Tight budgets push state owners to consider privatising their lottery and gambling operations
Article by Martin Oelbermann
MECN published the 2nd edition of its landmark report “Privatisation of State-Controlled Gambling Operators”
London/Munich – Exactly four years after the first edition, MECN is now issuing the long awaited 2nd and updated version of its landmark report “Privatisation of State-Controlled Gambling Operators”. In this report, MECN and co-authors, such as investment bank Sal. Oppenheim, analyse the topic of privatisation in unprecedented depth and detail. In addition, the study includes the results of a survey of more than 50 industry experts who offered their unique insights and assessments.
The topic of privatisation is “more topical than ever” – mainly because of tight state budgets
Ever increasing legal pressures (e.g., in most EU states), increasing liberalisation (e.g., in France), and tight state budgets (e.g., in the US) are putting pressure on state owners to evaluate a potential privatisation of their gambling assets. Currently foremost tight state budgets are driving this re-evaluation according to more than half of the surveyed experts. Because of their budget situation, many states must at least consider privatising their gambling operations quickly. Martin Oelbermann, director of MECN, adds, “Indeed, recent privatisations and the heated discussions in many jurisdictions worldwide about pros and cons of privatisations show that the issue is more topical than ever.”
Drastic increase of likelihood that state gambling operations will be privatised
In comparison to the first edition of the report, MECN now found a drastic increase in the likelihood that some key state gambling operations will be privatised soon. For example, the number of experts surveyed who believe that some of the top state lotteries/operators will be privatised in the coming 2-3 years nearly doubled compared to MECN’s 2005 analysis. Currently, on average nearly 60% of the surveyed experts find it likely that key lotteries, such as La Française des Jeux or the California State Lottery, will be privatised.
Several privatisations are expected – significantly more privatisations expected in the US despite federal legal opinion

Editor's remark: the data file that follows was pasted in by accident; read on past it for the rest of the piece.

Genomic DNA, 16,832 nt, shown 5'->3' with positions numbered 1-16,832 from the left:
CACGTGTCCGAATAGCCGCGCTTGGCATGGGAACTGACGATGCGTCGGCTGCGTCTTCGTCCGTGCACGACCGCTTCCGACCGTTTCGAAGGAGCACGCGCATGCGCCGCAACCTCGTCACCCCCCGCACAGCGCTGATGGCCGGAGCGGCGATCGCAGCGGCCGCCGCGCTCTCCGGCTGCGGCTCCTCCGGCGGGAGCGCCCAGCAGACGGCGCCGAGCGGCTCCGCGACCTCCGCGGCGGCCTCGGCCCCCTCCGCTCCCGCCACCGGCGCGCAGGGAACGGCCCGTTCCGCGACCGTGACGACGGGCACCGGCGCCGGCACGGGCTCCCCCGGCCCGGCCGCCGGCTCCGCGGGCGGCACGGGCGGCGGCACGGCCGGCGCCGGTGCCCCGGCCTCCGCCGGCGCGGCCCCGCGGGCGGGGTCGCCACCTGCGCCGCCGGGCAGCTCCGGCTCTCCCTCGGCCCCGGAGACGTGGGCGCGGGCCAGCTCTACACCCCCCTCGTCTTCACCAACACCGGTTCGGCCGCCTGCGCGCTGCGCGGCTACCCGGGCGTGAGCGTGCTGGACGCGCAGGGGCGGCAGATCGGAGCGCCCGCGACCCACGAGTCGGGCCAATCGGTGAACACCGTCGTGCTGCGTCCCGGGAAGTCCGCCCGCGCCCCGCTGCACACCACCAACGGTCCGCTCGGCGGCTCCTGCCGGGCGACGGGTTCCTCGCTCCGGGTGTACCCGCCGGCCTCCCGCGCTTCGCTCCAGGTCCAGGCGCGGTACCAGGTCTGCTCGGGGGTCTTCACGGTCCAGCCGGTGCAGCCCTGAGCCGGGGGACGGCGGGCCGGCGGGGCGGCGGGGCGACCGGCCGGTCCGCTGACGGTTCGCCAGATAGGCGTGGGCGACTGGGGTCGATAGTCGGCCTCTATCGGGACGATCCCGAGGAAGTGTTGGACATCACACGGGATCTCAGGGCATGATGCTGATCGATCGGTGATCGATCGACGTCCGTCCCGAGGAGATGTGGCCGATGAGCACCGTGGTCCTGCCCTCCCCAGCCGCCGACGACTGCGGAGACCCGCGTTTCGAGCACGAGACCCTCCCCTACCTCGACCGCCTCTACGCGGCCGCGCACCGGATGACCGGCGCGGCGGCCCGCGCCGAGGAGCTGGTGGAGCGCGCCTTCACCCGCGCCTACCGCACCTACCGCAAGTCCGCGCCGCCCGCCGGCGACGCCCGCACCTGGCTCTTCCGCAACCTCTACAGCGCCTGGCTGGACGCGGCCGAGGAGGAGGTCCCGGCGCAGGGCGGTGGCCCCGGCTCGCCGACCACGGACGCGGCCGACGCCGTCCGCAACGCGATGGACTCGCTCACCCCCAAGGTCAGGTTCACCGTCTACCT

In addition to perennial “hot” privatisations, such as the UK tote and Milli Piyango, many others are currently under discussion. According to our survey, several potential privatisations are expected to be at the top of the list: several Australian and US lotteries/operators, the Hungarian State Lottery, … to name just a few.
The majority of the experts (83%) still see Western Europe as the key region for privatisation – but the US is catching up quickly. Although US federal jurisdiction on the whole opposes privatisation of state lotteries according to a recent legal opinion, 40% of the experts surveyed believe that North America would be among the nations most likely to see privatisation of gambling operations. This represents a nearly threefold increase compared to MECN’s 2005 study.
Some of the biggest state lotteries could be worth up to USD 20-25 billion
Experts see some state-controlled operators’ worth already reaching several billion USD, but Mr. Oelbermann sees even more potential: ”If the same valuation multiples of privatised and public companies, such as Greek gambling heavyweight OPAP, were applied, some of the biggest state lotteries could be worth up to USD 20-25 billion – this could be quite tempting for some ministries of finance.”
MECN’s report analyses and discusses the most relevant issues
The updated report includes the most recent developments and information as well as answers to the most relevant questions associated with the privatisation of state gambling operations:
- Analysis of selected potential privatisations and overview of state operators most likely to be privatised in the near future.
- Case studies of already privatised lotteries/operators.
- Valuation of relevant state-controlled gambling operators.
- Discussion of advantages, disadvantages, and options for privatisation. Including questions such as: Are state-controlled companies inefficient compared to private operators and does privatisation lead to increased market expansion and problematic gambling?
In total, the second edition has nearly 100 pages and 36 graphs/exhibits
The study can be obtained at http://www.privatisation.mecn.net